A death row dog gave a new reason for living to a veteran dealing with serious invisible injuries. Ronald is an Air Force veteran grateful for the help he received in adopting this brilliant and devoted black Lab, who was once on a shelter’s kill list.
An historical legacy and duty to serve
After graduating from Lincoln University with a bachelor’s degree in sociology, Ronald decided to join the Air Force. His father was a Tuskegee Airman and the “Air Force was part of our family service.” Ronald felt compelled to continue the tradition. After enlisting in October of 1976, he began basic training that November at Lackland Air Force Base in San Antonio, Texas.
Ronald recalls his first days at Lackland as a set of new experiences. He and his peers dressed in plain unlettered green fatigues and were called “rainbows” because they represented so many different backgrounds.
“We didn’t have our names or anything that said U.S. Air Force on them. That was something we had to earn as we went further in basic training,” he adds.
Ronald started out as an aircraft mechanic. He was stationed with the 514th Military Airlift Wing, McGuire Air Force Base, for six months before he was sent to Air Force ROTC at Pennsylvania State University. There he would complete another round of basic training and two years of training before receiving a commission in the Air Force. For the next four years he served as an Airborne Support Officer with the 552nd Airborne Warning and Control Wing (AWACS), whose primary mission was to provide airborne warning and control for aircraft and battlefield commanders. He served with AWACS during Operation Urgent Fury.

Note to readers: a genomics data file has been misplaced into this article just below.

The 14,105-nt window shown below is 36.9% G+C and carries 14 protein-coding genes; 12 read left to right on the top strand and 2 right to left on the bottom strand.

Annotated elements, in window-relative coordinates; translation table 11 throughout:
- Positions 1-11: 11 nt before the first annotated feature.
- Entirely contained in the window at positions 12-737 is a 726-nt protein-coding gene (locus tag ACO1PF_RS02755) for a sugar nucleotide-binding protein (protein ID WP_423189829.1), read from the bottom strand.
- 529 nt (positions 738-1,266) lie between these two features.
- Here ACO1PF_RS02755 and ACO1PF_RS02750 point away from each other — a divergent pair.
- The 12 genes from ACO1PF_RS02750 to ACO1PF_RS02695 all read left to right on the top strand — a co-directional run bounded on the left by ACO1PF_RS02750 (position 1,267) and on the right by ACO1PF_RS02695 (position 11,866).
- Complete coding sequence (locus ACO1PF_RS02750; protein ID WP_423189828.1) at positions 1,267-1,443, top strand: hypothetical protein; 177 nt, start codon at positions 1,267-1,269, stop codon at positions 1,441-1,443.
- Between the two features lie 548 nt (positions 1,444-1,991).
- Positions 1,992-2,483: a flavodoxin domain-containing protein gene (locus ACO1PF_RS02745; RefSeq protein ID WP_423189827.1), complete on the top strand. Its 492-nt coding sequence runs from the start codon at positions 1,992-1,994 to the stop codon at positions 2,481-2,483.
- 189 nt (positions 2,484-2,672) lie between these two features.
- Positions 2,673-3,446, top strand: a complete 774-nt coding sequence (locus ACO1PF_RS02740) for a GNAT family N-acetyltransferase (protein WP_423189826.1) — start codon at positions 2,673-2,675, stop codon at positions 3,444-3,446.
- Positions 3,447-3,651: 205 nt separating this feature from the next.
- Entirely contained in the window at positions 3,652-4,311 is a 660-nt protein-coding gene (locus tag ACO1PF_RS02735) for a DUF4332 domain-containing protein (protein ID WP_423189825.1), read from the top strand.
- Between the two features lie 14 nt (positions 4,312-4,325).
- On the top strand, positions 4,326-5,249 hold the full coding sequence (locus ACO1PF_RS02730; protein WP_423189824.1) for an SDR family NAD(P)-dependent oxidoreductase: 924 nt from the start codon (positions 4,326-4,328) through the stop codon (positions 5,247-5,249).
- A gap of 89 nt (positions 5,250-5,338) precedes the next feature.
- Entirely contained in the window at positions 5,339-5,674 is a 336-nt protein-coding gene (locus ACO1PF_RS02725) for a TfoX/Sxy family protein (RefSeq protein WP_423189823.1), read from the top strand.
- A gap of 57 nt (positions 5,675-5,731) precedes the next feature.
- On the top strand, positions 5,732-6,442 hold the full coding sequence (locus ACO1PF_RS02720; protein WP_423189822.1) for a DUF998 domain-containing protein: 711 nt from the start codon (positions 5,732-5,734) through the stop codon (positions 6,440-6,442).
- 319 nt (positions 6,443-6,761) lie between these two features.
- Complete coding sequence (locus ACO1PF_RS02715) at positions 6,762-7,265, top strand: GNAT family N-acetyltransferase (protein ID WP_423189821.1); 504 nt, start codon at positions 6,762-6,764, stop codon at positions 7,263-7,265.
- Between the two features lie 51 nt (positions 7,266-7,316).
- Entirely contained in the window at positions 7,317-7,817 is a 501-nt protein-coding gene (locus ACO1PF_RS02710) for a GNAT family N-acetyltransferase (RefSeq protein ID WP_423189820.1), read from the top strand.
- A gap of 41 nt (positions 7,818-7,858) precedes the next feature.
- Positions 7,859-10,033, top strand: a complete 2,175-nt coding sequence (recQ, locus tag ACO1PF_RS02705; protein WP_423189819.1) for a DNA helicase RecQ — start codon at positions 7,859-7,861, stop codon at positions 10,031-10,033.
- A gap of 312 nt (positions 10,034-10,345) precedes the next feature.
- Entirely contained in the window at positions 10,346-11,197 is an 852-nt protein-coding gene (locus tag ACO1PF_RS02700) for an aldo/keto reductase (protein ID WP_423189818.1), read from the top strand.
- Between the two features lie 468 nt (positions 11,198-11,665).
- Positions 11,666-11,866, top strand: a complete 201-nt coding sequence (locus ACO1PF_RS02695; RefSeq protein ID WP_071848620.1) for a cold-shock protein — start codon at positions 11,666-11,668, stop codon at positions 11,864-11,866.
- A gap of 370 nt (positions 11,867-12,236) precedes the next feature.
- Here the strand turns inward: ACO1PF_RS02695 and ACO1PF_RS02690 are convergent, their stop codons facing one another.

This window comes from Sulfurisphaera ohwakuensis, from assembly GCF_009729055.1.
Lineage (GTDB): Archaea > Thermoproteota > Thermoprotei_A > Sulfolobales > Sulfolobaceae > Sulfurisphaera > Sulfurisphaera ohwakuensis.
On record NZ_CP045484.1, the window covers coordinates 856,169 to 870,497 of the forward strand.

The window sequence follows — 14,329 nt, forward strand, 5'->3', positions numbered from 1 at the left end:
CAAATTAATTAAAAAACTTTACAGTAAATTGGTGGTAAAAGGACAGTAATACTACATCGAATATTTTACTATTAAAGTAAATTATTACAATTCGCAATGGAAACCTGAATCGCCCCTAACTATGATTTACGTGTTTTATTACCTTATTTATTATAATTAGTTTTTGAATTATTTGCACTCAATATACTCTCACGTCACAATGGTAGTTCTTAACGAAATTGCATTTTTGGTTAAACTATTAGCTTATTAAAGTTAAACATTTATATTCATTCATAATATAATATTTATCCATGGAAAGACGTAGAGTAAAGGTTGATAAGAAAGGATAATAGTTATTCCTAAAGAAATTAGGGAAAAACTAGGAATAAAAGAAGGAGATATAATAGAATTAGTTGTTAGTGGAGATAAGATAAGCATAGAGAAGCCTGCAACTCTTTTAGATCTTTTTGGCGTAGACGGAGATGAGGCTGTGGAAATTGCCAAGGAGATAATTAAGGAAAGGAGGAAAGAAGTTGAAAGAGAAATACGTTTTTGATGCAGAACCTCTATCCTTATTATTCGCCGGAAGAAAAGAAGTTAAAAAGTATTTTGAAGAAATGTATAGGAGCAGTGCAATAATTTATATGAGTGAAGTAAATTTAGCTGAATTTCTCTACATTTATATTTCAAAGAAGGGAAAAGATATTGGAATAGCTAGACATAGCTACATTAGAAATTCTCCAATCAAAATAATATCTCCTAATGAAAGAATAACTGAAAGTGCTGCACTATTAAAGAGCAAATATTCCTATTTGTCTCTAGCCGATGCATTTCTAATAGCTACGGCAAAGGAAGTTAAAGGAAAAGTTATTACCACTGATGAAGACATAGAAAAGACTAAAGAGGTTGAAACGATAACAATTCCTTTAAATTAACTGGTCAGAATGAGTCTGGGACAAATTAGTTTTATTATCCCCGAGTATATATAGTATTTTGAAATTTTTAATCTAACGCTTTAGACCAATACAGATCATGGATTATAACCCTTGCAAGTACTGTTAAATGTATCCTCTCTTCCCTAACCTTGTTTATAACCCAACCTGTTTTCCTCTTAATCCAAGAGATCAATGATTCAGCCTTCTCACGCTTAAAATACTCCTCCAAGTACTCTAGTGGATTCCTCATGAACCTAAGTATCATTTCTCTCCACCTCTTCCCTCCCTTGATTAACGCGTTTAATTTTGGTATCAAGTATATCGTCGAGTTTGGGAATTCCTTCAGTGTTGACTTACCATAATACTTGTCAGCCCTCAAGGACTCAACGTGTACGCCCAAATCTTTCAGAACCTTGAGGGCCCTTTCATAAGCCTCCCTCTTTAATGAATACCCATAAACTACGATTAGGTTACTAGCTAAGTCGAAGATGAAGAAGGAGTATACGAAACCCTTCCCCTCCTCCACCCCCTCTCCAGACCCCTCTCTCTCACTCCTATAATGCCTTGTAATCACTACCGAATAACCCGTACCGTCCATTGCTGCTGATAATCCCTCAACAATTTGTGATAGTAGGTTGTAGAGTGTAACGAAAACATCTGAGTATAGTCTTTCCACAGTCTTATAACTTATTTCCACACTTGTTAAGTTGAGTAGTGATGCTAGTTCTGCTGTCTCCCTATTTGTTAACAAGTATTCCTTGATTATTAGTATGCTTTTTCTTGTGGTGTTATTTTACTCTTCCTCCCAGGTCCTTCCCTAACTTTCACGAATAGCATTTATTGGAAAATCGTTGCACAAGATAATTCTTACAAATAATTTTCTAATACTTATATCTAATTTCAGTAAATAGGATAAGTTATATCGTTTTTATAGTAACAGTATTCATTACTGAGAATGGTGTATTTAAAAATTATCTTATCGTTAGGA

After serving with AWACS Ronald was assigned to the Federal Emergency Management Agency (FEMA) as a Security Police Officer (Reservist). He worked mostly with civilians planning for disaster preparedness and the continuation of government in cases of a nuclear strike.
Ronald continued to serve with FEMA until he was honorably discharged in 1996. He returned to his hometown of Philadelphia, initially unaware of the challenges he would face after his service.
A wound is opened, and so is a door
Ronald suffered a traumatic brain injury (TBI) during his service when his skull was fractured in a military accident. The military continued to monitor his health and the injury did not cause him much trouble while he was on active duty. He was, however, experiencing stress, headaches, dizziness and mood swings. These symptoms only worsened as he aged.
Over time Ronald had a harder time dealing with the rapid mood swings he was experiencing. They were disrupting his way of life and became impossible to ignore.
“I wasn’t able to deal with it on my own anymore,” he shares.
Ronald was diagnosed by the Veterans Administration (VA) as suffering from a service connected bipolar disorder, a condition that has had very serious implications for him. He receives monthly counseling and medications from the VA.
Fortunately for Ronald, a “miracle in the form of a bright black Labrador” would soon find a way into his life.
Journey to Magai
It all started when Ronald met a man named Mark Streiber with Main Line Deputy Dog, an organization that helps people train their own service animals. Mark was searching for someone to adopt a Labrador named Mack who had been saved from death row by the Philadelphia Animal Welfare Society (PAWS). At the time, Ronald was looking for a different breed of dog.
“I didn’t even know what a Lab was,” he recounts. “I knew nothing about his breed or about him. All I knew was that Mr. Streiber told me he had a dog.”
Despite his hesitation, Ronald agreed to meet Mack, and around the same time he discovered Pets for Patriots.
Although another shelter closer to Ronald’s home partnered with Pets for Patriots, at the time PAWS did not. In light of the circumstances, however, we worked with PAWS to make the adoption possible. And with the help provided by Main Line Deputy Dog and their training manual Ronald was able to train Mack, a shelter dog once destined for death, to be his service animal.
“It was amazing how it worked out,” he marvels, adding that Pets for Patriots’ priority was “how do I get this animal to this veteran.”